J Clin Invest. 2003 Aug;112(3):415-22.
J Clin Invest. 2003 Aug;112(3):321-3.
Monsonego A, Zota V, Karni A, Krieger JI, Bar-Or A, Bitan G, Budson AE, Sperling R, Selkoe DJ, Weiner HL.
Center for Neurologic Diseases, Harvard Medical School and Brigham and Women’s Hospital, Boston, Massachusetts 02115, USA.
Alzheimer disease (AD) is characterized by the progressive deposition of the 42-residue amyloid beta protein (Abeta) in brain regions serving memory and cognition. In animal models of AD, immunization with Abeta results in the clearance of Abeta deposits from the brain.
However, a trial of vaccination with synthetic human Abeta1-42 in AD resulted in the development of meningoencephalitis in some patients.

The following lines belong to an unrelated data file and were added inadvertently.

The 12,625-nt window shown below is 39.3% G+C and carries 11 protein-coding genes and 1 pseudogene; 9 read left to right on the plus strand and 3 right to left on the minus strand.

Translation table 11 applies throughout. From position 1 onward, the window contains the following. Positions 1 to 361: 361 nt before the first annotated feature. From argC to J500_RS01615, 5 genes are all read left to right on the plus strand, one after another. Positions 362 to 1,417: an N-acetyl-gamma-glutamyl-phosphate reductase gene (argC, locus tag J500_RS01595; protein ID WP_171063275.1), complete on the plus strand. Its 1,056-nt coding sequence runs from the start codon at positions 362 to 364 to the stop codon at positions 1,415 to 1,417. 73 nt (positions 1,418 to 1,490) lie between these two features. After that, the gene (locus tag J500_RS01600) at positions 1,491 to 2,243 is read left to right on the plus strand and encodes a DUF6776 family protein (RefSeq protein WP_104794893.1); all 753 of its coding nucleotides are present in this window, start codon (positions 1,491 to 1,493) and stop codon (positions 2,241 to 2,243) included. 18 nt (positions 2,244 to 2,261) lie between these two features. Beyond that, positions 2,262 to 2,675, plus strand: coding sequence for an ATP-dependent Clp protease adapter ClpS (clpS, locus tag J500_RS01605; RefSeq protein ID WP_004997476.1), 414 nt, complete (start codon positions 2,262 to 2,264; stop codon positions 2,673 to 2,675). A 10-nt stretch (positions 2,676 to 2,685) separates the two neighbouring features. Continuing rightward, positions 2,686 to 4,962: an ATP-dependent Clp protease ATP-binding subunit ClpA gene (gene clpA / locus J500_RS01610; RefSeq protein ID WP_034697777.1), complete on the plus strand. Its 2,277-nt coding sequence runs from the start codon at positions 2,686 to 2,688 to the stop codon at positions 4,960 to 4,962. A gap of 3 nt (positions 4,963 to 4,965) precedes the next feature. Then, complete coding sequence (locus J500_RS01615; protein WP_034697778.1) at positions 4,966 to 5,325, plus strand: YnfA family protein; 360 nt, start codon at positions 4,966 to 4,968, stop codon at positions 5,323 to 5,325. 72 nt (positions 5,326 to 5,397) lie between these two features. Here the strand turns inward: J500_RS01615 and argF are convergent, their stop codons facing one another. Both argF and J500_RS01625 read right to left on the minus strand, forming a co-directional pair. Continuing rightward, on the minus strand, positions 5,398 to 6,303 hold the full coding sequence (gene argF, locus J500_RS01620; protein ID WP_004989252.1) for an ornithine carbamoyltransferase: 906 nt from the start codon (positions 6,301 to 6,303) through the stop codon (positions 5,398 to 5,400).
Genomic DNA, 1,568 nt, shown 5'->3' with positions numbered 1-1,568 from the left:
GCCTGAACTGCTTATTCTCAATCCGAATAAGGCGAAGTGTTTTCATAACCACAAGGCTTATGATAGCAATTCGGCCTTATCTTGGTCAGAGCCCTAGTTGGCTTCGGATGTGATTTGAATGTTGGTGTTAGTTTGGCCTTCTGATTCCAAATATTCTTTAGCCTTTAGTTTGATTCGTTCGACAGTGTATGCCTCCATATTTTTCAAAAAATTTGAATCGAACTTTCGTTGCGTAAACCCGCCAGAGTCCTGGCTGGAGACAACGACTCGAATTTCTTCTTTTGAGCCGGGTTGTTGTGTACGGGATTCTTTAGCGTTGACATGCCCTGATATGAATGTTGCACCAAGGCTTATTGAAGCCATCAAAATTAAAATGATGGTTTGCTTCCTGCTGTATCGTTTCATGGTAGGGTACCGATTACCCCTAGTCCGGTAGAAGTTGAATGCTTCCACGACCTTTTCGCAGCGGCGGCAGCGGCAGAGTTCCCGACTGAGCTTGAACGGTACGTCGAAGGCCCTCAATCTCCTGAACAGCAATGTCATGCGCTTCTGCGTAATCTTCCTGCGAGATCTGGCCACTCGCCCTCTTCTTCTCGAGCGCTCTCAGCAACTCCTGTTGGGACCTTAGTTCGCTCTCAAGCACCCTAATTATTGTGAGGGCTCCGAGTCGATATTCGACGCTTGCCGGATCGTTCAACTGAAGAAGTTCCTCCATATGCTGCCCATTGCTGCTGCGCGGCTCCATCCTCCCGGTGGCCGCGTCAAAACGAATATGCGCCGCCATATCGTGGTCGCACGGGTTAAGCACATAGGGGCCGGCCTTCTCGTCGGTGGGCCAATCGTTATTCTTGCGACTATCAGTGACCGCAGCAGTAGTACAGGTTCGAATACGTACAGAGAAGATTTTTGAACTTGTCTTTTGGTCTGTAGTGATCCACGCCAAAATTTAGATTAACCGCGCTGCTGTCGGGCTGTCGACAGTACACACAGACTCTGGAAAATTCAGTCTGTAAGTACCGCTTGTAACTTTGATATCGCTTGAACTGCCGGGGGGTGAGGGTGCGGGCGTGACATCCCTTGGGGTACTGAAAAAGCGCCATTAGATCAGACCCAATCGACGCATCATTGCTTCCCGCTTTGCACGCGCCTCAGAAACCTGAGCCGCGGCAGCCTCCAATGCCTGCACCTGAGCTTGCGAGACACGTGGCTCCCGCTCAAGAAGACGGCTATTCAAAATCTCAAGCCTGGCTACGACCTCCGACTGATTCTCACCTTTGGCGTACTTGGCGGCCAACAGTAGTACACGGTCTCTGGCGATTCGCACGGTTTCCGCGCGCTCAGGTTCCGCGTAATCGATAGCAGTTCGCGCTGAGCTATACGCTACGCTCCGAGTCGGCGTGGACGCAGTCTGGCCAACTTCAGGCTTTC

We measured cellular immune responses to Abeta in middle-aged and elderly healthy subjects and in patients with AD. A significantly higher proportion of healthy elderly subjects and patients with AD had strong Abeta-reactive T cell responses than occurred in middle-aged adults. The immunodominant Abeta epitopes in humans resided in amino acids 16-33. Epitope mapping enabled the identification of MHC/T cell receptor (TCR) contact residues. The occurrence of intrinsic T cell reactivity to the self-antigen Abeta in humans has implications for the design of Abeta vaccines, may itself be linked to AD susceptibility and course, and appears to be associated with the aging process.
PMID: 12897209 [PubMed – indexed for MEDLINE]